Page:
(For the unaware: a bare return gives the caller an undef, regardless of whether the call was in scalar or list context. Returning an explicit undef gives the caller undef in scalar context and a list containing one element (undef) in list context.)

      [Jon]

Re: Use of "die" in OO modules
by gaal (Parson) on Jan 18, 2007 at 20:02 UTC
    In Perl 6, you as a library author have the option of not taking sides! The fail throws an exception or returns undef (but sets $! with the unthrown exception), at the caller's discretion. See here for a longer writeup.

    $HOLY_WARS--

Re: Use of "die" in OO modules
by perrin (Chancellor) on Jan 18, 2007 at 21:05 UTC
    Here are the rules I use:
    • Never use return codes to indicate failure. People will forget to check them and you will have silent failures. It's happened to me too many times.
    • If I want to be able to tell which thing failed, I use Exception::Class objects. You can compare them with $@->isa('Foo'). That's much easier than trying to parse error messages to see which thing died.
    • If the error is not something I can handle and continue on, i.e. I just want to log it and send a friendly error page to the user, I just use Carp::croak(). Nearly all unexpected errors (like a failed database connection) are like this.

      And I second the idea of not using a return code to signify what failed; I do however condone letting undef indicate that there is an error (that can be inspected some other, appropriate, way) if there's no potential for undef as a valid data return.

      [Jon]

        Uh, undef is a return code. I don't think that's any better than saying "79" indicates a failure.
Re: Use of "die" in OO modules
by bart (Canon) on Jan 19, 2007 at 12:01 UTC
    DBI lets the user of the module decide, through the attribute/parameter RaiseError when you connect. I think DBI is a large and widely enough used module, to count as a good, well tested example. And it appears to work well, to me.
      I recently added a ErrStr var to my modules, kinda of like the DBI::errstr. So if the object constructor fails the object is an undef and the the Errstr can be checked, i.e.
      my $obj = Some::Module->new() or die $Some::Module::Errstr, $/;
      ...otherwise if there is an error with a method call the error string can be retrieved,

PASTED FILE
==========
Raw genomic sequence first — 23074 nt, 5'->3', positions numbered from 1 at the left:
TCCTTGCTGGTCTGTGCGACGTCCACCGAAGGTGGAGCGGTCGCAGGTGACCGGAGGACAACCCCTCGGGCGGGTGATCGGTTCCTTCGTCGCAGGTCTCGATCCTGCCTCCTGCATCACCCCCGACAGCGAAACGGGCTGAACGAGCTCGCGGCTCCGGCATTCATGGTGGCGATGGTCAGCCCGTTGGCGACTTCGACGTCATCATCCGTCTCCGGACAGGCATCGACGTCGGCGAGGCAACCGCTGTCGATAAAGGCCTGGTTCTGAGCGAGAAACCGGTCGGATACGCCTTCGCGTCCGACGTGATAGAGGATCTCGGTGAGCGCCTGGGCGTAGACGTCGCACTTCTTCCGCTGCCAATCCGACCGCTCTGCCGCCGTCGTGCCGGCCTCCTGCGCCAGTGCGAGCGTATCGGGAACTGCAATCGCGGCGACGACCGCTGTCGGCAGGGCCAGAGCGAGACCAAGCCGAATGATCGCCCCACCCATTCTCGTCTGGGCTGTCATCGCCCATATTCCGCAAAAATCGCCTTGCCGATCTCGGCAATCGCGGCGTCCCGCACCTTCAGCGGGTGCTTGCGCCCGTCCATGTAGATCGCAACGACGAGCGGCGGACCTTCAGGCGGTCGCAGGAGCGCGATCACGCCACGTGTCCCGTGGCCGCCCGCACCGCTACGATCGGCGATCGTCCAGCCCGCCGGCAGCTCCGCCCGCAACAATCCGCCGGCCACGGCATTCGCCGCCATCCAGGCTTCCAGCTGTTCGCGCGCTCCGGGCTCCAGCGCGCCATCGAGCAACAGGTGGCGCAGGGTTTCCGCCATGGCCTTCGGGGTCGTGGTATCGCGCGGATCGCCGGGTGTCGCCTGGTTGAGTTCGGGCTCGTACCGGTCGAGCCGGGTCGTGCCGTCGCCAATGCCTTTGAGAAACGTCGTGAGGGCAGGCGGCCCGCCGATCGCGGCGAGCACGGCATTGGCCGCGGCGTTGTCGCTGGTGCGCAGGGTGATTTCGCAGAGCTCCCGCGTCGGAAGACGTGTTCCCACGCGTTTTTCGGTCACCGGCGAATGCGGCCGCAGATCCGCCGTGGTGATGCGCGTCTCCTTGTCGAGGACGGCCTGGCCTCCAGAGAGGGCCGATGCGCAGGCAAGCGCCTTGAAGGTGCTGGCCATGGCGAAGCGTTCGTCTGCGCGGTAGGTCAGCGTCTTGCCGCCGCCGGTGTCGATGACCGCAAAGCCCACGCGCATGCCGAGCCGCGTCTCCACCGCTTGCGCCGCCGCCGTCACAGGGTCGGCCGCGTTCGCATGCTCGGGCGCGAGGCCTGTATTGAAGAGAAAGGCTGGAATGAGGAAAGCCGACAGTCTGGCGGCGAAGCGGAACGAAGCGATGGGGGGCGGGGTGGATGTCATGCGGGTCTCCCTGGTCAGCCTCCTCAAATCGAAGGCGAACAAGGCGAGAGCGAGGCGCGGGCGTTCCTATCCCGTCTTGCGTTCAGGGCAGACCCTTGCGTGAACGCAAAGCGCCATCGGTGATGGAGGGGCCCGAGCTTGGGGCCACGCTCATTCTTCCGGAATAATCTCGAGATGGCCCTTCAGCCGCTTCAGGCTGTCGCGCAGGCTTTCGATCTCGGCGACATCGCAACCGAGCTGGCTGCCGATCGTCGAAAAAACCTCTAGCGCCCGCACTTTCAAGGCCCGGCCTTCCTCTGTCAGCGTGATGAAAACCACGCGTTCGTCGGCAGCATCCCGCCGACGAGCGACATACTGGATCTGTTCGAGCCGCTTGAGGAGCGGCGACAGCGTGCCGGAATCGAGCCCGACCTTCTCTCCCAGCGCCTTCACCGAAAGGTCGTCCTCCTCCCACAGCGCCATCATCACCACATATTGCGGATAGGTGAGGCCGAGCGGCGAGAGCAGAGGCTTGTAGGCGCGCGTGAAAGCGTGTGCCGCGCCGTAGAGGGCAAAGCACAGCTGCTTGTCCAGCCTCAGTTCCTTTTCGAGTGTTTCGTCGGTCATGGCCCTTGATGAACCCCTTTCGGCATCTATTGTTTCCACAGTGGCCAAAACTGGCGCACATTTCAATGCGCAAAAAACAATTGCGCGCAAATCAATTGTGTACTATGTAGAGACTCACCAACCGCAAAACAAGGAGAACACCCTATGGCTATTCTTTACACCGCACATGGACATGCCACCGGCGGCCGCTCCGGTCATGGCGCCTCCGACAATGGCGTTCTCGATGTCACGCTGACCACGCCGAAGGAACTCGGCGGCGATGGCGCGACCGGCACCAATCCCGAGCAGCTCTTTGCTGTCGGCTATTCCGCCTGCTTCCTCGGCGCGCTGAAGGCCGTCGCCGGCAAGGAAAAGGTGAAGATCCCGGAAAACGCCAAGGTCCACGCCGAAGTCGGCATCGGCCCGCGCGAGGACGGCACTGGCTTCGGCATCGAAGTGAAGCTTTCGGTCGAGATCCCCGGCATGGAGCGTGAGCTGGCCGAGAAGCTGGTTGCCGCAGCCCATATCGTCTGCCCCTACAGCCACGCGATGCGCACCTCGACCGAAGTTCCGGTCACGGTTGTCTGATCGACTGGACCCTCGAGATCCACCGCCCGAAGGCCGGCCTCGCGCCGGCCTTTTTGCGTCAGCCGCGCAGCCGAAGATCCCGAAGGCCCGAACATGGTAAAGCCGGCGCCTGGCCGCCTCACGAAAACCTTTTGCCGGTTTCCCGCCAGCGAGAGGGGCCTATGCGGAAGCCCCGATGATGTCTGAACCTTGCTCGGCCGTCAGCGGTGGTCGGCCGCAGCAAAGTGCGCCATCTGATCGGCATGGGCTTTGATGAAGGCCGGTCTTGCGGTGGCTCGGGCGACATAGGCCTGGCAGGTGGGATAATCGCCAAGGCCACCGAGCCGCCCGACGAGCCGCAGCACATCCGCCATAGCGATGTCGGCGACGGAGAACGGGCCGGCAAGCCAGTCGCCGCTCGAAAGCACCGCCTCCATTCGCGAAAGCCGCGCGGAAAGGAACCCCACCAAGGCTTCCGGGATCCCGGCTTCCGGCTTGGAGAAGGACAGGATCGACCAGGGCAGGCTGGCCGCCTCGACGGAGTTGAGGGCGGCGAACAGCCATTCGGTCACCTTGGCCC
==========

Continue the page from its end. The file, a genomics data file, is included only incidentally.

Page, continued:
$obj->get_errstr();
      I really struggled with what was the correct way to handle the errors, I'm still not sure I like my solution.

      DBI is a module with a very wide audience. So there may be a reason why to support the behaviour of RaiseError = 0. But I with newly developed in house module I don't see any.

      I'm going crazy (and rude) when I see my colleagues to write their code like this:

      my $dbh = DBI->connect($data_source, $username, $password, \%attr) or +die $DBI::errstr; ... my $sth = $dbh->prepare(...) or die $DBI::errstr;

      Why rude? Because

      1. There is usually (always) nothing to do if the DBI method fails but die. So why to bother with return value and clutter you code with unnecessary die
      2. If there would be something to do (probability 0.001%) writing the eval block is as easy as checking the value returned.

      And why they write their scripts this way? Because they saw it in DBI perldoc.

      This should be probably a topic of a new meditation but that is how the whole Perl works. You start with "There is more than one way how to do it" and then you will need the very clever (no irony) "Perl Best Practices" book to tell you that all the ways but one are wrong.

Re: Use of "die" in OO modules
by adrianh (Chancellor) on Jan 19, 2007 at 12:24 UTC

    You can put me in the "use exceptions (plus Exception::Class if you need to return more than just 'an error happened'" camp.

    My reasons for this still match the ones I wrote at Re^2: Best Practices for Exception Handling.

      Thanks for the link - interesting reading. The whole raison d'etre for my original post was that though I philosophically fall into the same camp, I have problems with the implementation/execution - in the absence of true built-in Exception handling, I have to decide between a couple of options: either fake up a try/catch type of thing by using eval {...}; if($@){...} or go with the old return undefined and let the caller inspect the object's error() method.

      [Jon]

        in the absence of true built-in Exception handling

        I'm curious, since I've heard others saying this, why you think Perl's exception handling isn't "true" or "built-in"?